A recent article in Nature Reviews: endocrinology gave a summary of the studies in the area of type 1 diabetes prevention to date. We wanted to share these advances and give a brief explanation.
“Low-dose IL-2 is seemingly safe and expands the number of CD4+CD25+ regulatory T (Treg) cells in children with type 1 diabetes mellitus (T1DM)”
Autoimmune disease is, in part, due to malfunctioning regulatory T cells. These cells are responsible for the identification of antigens (things the body identifies as foreign and attacks) when these cells under function (this study identifies IL-s deficiency as a possible case for under-functioning in persons with autoimmune type 1 diabetes) the body attacks its own cells (Auto-immune disease) administration of low levels of IL-2 reduced antibody rates and reduced damage to beta cells of the pancreas that make insulin. In persons with established type 1 diabetes, this has been shown to reduce beta-cell damage and improve the individual’s ability to generate beta cells.
In newly diagnosed children this effect increased the body’s own produced insulin levels.
Studies continue into the potential for this as a treatment to delay diabetes onset, reduce treatment needed, and even prevent the development of diabetes and other autoimmune diseases.
Limitations: IL-2 has been used as an immunosuppressant in transplant surgery in large doses. Side effects can be severe including severe infection, pulmonary edema, liver failure, and cancer. However, studies have established a safe effective low dose with minimal side effect risk.
Currently in phase 2 clinical trials.
“The first study of a monoclonal anti-IL-7R antibody in patients with T1DM finds a dose that reduces effector and memory T cell numbers while preserving Treg cell populations in patients with T1DM”
IL-7R is believed to block effector T cell from targeting beta cells, stopping autoimmune attacks on these cells.
Mice treated with IL-7R with established diabetes showed a reversal of diabetes and generation of beta cells and insulin production. Mice who were treated with transplanted cells showed no loss of beta-cell insulin production with administration of IL-7R.
initial safety studies in humans have shown minimal test-related side effects and positive impact on T cells reducing diabetes-related autoantibody production (kind of like hitting restart on the immune system’s memory allowing it to unlearn that the body’s own cells are foreign), and increasing number and activity of regulatory Tcell productions. Further study continues on the actual impact on autoimmune diseases including type 1 diabetes.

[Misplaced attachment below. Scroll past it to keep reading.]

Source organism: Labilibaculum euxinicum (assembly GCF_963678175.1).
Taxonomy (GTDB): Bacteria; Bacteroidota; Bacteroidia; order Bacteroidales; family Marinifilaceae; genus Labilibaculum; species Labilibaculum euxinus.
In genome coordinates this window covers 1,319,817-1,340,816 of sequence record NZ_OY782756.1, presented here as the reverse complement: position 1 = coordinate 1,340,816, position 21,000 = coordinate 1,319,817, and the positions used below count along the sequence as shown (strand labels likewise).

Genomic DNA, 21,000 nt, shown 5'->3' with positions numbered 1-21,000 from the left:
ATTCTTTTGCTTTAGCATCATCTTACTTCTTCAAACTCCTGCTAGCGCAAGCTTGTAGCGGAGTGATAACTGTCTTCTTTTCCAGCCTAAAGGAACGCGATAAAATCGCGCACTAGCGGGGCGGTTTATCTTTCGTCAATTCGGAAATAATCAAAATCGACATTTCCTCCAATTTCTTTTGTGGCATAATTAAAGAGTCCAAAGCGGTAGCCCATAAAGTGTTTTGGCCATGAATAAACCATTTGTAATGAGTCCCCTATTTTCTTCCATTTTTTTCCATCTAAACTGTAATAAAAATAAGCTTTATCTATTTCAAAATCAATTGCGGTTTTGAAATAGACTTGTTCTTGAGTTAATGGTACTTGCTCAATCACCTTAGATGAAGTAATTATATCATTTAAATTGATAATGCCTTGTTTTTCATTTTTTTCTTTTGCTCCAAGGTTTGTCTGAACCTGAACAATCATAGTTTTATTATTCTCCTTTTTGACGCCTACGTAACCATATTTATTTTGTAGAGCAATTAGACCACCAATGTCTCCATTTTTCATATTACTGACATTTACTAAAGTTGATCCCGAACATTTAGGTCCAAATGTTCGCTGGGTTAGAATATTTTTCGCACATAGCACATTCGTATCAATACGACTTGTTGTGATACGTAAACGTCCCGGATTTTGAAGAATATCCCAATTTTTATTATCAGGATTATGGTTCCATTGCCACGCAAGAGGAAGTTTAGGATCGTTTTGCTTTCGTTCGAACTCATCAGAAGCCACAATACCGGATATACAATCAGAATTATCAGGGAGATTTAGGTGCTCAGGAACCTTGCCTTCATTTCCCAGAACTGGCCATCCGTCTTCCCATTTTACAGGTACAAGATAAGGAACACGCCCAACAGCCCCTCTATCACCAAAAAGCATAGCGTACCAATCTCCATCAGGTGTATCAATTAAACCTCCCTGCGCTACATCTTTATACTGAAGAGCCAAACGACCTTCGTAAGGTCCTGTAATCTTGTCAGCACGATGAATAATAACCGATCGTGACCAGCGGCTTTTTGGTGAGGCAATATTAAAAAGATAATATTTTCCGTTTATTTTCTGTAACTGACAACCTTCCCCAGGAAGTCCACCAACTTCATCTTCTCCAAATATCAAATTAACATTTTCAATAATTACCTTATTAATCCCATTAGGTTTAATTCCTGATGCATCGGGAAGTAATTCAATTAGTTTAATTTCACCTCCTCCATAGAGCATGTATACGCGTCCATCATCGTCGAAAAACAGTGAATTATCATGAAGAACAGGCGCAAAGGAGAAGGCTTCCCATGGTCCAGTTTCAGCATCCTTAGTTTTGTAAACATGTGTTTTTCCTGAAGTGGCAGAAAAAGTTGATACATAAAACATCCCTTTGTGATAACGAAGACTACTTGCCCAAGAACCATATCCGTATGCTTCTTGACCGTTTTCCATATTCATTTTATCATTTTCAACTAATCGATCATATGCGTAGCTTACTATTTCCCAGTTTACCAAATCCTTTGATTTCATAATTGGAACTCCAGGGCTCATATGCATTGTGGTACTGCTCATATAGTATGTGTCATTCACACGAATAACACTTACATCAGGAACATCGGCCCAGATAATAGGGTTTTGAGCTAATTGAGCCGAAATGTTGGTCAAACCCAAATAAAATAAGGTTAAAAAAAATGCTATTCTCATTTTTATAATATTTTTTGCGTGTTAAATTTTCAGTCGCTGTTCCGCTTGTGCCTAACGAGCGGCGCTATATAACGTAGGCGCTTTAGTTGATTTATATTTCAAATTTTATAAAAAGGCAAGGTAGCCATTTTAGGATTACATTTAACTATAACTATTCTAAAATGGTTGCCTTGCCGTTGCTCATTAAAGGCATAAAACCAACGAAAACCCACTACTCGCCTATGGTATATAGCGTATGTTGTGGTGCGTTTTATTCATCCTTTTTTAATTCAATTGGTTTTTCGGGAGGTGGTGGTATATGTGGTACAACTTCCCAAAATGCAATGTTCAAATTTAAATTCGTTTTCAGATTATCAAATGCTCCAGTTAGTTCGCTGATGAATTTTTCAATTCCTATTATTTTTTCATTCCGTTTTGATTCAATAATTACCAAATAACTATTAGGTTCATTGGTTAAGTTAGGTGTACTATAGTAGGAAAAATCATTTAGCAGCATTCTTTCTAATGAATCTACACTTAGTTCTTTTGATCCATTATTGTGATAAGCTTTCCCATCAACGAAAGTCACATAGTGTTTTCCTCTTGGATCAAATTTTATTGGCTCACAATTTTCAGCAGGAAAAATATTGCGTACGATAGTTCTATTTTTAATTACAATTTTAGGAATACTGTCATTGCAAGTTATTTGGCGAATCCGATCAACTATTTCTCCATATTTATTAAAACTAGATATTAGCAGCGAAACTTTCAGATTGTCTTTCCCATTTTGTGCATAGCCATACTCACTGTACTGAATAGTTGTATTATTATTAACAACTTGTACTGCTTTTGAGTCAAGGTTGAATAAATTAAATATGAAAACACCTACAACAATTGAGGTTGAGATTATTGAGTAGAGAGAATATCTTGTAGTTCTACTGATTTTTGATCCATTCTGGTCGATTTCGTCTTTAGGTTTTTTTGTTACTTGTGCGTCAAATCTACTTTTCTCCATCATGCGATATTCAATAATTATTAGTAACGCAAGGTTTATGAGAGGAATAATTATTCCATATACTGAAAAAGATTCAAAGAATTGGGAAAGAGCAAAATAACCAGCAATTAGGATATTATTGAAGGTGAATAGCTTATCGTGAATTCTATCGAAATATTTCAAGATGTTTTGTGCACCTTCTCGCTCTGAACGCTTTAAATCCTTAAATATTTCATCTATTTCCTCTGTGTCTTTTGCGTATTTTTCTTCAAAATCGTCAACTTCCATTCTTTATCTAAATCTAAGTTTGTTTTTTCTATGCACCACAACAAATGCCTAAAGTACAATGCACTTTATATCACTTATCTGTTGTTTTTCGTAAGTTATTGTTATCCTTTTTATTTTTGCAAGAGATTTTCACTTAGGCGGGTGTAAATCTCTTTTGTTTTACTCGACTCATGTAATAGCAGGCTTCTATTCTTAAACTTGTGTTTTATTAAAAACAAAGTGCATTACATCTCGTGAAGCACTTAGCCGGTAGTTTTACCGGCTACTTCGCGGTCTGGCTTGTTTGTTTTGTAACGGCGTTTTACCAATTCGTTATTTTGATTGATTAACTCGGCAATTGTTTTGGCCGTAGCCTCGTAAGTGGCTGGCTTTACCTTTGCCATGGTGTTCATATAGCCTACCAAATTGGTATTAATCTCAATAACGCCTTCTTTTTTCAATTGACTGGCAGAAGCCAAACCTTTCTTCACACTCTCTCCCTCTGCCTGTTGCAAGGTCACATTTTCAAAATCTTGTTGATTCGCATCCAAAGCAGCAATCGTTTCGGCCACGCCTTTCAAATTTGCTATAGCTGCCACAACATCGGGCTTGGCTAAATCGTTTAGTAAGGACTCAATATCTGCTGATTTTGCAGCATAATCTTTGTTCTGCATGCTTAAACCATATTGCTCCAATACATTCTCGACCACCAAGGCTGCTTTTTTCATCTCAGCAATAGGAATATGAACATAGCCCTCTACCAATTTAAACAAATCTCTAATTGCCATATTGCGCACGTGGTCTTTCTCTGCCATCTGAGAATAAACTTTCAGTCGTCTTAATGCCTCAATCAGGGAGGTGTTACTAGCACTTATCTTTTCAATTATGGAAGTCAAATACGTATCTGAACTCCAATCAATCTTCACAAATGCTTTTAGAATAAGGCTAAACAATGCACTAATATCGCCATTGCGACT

“Post-hoc metabolic outcome analysis of two earlier trials indicates that oral insulin slows the decline of islet metabolic function in high-risk pre-symptomatic individuals.”
Studies have shown a sharp reduction in metabolic function of beta cells 1-2 years before diabetes diagnosis and symptom (hyperglycemia) onset.
Studies have shown that the administration of oral insulin reduced and delayed this metabolic loss leading to higher levels of insulin production maintenance in persons identified to have genetic markers and/or + GAD autoantibodies correlated to a diabetes diagnosis.
Mechanism of action is unclear but is believed to be similar to oral exposure therapy used in allergy treatment in which exposure to an antigen by oral administration reduces the body’s autoimmune response to the antigen.
Studies completed on first-generation relatives of persons with type 1 diabetes.
Phase 2 clinical trials in progress.
“A successful public health application of islet autoantibody screening was carried out in 2015–2019 in German pre-school children to identify, stage and provide care for children with pre-symptomatic T1DM”
A German national health system study conducted widespread auto-antibody testing on over 90,000 children in primary care settings.
Children identified to carry positive GAD auto antibodies were enrolled in early diabetes education and support services.
Incidence of DKA among children participating in this study and identified as having the risk of type 1 diabetes was less than 5% compared to the general population rate of 20% of children with type 1 being diagnosed in DKA in Germany and 40% in the US. Likely due to education and providers being more vigilant for diabetes onset.
However, a similar US study has shown difficulties in getting a broad demographic population, struggling most to capture data from adults, racial and ethnic minorities, parents of children with type 1, and persons in more remote or rural areas. Until these limitations can be overcome the efficacy of screening studies will be reduced or biased. Costs of widespread screenings and a lack of national databases to share patient information are extremely limiting factors to widespread screening.
Studies have shown that a 14-day low dose of teplizumab was able to significantly delay the diagnosis of type 1 diabetes in persons at high risk for Type 1 diagnosis (first-generation relatives of persons identified as carrying genetic markers believed to be contributors to diabetes development and those tested positive for antibodies linked to diabetes development) This success points to the benefits of more widespread screening for high risk of diabetes onset in order to prevent and delay onset.
Stress levels of caregivers of children diagnosed with diabetes after pre-identification screenings were far lower than stress levels reported by caregivers who did not have the forewarning of potential diabetes onset. This stress reduction leads to better outcomes for children both in diabetes management and overall wellness and in psychosocial and academic development.
The original summary article can be viewed at nature.com with a subscription, and studies referenced in the above information can be found in the references without a subscription.
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